Singapore, 10 March 2011 – A reference guide on how lawyers should behave in and out of court, written with a touch of humour, was launched today by Chief Justice Chan Sek Keong.
A Civil Practice – Good Counsel for Learned Friends is the first publication of its kind where the rules of legal professional courtesy and etiquette in Singapore are compiled in a reader-friendly and handy publication.
The impetus for this guide came from the Chief Justice himself who, at the Opening of Legal Year 2010, reminded lawyers that to maintain the dignity of the profession, they must conduct themselves properly and treat each other with basic courtesy and respect.
The legal profession is a calling which upholds a strong tradition of courtesy and respect between the members of the Bar and also between the Bench and the Bar. To reinforce this, the Singapore Academy of Law will be giving copies of A Civil Practice to all its members and new lawyers who will be called to the Bar in 2011. The Singapore Institute of Legal Education will also be giving free copies to its students in 2011 and 2012.
A Civil Practice is written by lawyers for lawyers. The authors include Senior Counsel, Mr Vinodh Coomaraswamy and Dr Stanley Lai; practitioners, Mr Adrian Tan and Mr Anand Nalachandran; and Senior Assistant Registrar of the Supreme Court, Ms Teh Hwee Hwee. And in keeping with the aim of having the entire publication produced by members of the legal fraternity, Associate Professor Locknie Hsu from the Singapore Management University School of Law was roped in to do the illustrations.
In writing A Civil Practice, the authors wanted to avoid a preachy list of prescribed 'dos' and 'don'ts' but rather, to provide a reminder of the guidelines of proper conduct in an informal style. Filled with humour and even cartoons, the guide provides examples and tips on a range of topics such as punctuality, communications, relationship between senior and junior lawyers, proper court attire and forms of address. For instance, lawyers are advised to avoid strutting in court after scoring a point as "… strutting ensures that the witness and your opponent will try to repair it. And if you only think you've scored a point, strutting will make you look like an idiot." In keeping up with the times, there is also a guide on e-mail etiquette. For instance readers are advised not to use truncated language in email on professional matters such as "2moro".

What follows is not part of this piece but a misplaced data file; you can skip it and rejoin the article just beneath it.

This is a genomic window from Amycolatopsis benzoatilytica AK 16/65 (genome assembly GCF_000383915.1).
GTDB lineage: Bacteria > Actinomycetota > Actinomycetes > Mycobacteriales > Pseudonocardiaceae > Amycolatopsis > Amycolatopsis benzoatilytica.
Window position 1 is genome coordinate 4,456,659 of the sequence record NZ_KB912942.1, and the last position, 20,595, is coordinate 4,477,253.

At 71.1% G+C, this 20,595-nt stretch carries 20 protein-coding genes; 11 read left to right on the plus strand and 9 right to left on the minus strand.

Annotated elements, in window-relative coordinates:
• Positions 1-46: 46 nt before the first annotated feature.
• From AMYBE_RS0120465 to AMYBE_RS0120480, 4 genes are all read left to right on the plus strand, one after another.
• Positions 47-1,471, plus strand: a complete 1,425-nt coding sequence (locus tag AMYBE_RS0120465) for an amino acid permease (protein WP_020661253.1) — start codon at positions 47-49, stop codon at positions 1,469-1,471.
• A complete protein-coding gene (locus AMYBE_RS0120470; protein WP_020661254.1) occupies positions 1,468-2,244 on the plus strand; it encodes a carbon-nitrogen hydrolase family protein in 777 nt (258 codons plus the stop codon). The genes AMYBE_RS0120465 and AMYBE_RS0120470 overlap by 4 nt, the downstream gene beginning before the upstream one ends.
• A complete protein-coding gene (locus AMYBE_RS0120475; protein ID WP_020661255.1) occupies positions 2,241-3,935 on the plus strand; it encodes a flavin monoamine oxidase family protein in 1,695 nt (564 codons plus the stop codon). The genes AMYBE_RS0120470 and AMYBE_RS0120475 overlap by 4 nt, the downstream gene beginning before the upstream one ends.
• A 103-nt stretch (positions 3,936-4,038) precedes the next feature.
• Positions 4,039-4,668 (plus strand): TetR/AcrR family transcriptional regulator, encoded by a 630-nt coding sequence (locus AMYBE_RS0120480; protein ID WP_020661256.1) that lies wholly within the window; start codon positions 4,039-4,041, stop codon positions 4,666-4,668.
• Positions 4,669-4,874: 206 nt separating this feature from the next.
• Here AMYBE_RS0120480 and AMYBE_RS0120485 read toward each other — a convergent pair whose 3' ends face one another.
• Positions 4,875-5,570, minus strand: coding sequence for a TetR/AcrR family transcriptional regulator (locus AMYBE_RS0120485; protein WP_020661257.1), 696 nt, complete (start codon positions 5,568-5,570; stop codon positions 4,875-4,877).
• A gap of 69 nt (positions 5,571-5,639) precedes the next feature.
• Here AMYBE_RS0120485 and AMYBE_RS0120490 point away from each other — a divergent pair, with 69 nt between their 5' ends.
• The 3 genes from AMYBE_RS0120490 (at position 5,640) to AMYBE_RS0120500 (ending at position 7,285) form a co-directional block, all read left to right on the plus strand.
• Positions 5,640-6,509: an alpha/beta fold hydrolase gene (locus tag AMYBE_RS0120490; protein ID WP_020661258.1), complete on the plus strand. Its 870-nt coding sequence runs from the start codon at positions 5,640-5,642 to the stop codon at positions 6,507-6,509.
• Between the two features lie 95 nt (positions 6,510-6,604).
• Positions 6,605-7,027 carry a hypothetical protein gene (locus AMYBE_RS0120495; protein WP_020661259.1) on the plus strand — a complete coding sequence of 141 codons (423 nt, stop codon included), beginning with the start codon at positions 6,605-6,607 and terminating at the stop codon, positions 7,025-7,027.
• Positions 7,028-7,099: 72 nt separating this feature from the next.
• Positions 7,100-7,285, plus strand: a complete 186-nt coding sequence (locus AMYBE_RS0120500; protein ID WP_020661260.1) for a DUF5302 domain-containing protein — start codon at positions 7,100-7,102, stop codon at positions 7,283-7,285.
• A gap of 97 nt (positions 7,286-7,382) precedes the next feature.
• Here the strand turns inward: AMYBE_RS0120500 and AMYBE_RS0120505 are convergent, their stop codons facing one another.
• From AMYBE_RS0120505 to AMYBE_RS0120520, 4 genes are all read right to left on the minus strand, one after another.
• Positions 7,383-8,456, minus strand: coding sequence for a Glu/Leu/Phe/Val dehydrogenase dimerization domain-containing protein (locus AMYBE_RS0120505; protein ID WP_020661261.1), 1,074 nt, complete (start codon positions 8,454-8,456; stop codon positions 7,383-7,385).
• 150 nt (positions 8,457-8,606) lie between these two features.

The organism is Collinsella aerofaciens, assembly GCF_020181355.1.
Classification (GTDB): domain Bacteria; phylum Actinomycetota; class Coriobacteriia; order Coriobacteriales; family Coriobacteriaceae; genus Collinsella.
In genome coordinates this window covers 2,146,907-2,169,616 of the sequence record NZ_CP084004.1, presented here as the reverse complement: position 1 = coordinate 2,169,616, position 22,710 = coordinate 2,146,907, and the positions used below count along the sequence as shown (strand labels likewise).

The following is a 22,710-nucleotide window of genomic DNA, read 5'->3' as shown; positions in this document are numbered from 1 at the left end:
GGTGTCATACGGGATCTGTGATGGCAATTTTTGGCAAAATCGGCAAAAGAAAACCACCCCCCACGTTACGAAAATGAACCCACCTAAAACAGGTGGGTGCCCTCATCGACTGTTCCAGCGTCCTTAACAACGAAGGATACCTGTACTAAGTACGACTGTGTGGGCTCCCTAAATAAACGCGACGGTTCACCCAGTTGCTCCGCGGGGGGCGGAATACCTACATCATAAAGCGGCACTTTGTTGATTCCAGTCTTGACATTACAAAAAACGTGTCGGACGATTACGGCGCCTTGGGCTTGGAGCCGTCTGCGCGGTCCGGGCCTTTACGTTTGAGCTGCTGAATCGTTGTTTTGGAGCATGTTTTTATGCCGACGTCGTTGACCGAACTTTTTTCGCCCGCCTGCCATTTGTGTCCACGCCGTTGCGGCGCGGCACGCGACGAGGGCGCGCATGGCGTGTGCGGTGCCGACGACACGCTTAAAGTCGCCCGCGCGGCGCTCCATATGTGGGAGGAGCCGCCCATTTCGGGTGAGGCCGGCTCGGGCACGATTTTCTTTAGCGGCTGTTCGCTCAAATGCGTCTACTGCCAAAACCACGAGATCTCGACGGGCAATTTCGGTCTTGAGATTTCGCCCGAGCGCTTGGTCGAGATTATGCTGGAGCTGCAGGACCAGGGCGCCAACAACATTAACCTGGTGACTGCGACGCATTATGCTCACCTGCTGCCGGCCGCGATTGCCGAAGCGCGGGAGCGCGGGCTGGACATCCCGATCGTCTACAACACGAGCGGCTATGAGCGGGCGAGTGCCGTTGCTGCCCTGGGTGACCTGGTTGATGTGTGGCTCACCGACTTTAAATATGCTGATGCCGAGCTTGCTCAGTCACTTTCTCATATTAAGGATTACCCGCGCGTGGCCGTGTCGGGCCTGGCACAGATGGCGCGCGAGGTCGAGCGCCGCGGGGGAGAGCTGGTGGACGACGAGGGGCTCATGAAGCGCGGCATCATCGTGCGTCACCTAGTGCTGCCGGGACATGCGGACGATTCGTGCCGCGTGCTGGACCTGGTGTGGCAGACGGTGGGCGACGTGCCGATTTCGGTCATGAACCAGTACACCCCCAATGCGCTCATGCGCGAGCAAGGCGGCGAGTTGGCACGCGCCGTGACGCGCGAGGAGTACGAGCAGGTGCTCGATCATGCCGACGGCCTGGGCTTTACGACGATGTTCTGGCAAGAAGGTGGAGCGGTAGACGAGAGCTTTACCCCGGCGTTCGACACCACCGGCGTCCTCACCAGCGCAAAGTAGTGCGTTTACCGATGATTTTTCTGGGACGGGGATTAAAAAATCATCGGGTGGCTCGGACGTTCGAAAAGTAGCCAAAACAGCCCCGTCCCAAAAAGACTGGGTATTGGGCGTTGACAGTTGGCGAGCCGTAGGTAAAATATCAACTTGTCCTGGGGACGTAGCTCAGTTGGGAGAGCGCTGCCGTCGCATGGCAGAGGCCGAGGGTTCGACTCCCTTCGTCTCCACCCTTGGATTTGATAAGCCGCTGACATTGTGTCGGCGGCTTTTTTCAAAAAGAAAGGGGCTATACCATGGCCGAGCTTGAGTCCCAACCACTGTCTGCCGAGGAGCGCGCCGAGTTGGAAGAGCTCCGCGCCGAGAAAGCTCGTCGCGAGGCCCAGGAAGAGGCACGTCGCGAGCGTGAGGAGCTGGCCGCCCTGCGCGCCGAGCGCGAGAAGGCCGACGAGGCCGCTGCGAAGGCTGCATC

The response from the legal profession to the guide has been very positive. Mr Harry Elias S.C. remarked, "This timely publication is a good and clear reminder that we should never take the proud traditions of the legal profession for granted. It will and must be a constant companion to all of us in the legal profession. This practical guide sets out simply and humorously some of the best advice on civility in legal practice. The tone is just right and pitched at a level that younger members of the Bar, whom we want to pass our traditions to, can relate. The handy format is perfect as a reminder of how members of an honourable profession should conduct themselves at all times."
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About Singapore Academy of Law
The Singapore Academy of Law (the “Academy”) is the umbrella body of the legal community in Singapore and has close to 8,000 members.
The work of the Academy is focused on three key areas: supporting the growth and development of the Legal Industry; building up the intellectual capital of the legal profession by enhancing Legal Knowledge; and improving the efficiency of legal practice through Legal Technology. The work of the Academy is driven by these three core mandates. This in turn is directed towards raising the standard and quality of legal practice and building a strong and dynamic legal community in Singapore.
Besides its role as the official law reporting agency in Singapore, the Academy’s other functions include providing continuing legal education for its members, legal publications, promoting legal research and scholarship, the reform and development of the law, alternative dispute resolution and the administering of formal training programmes for lawyers-to-be.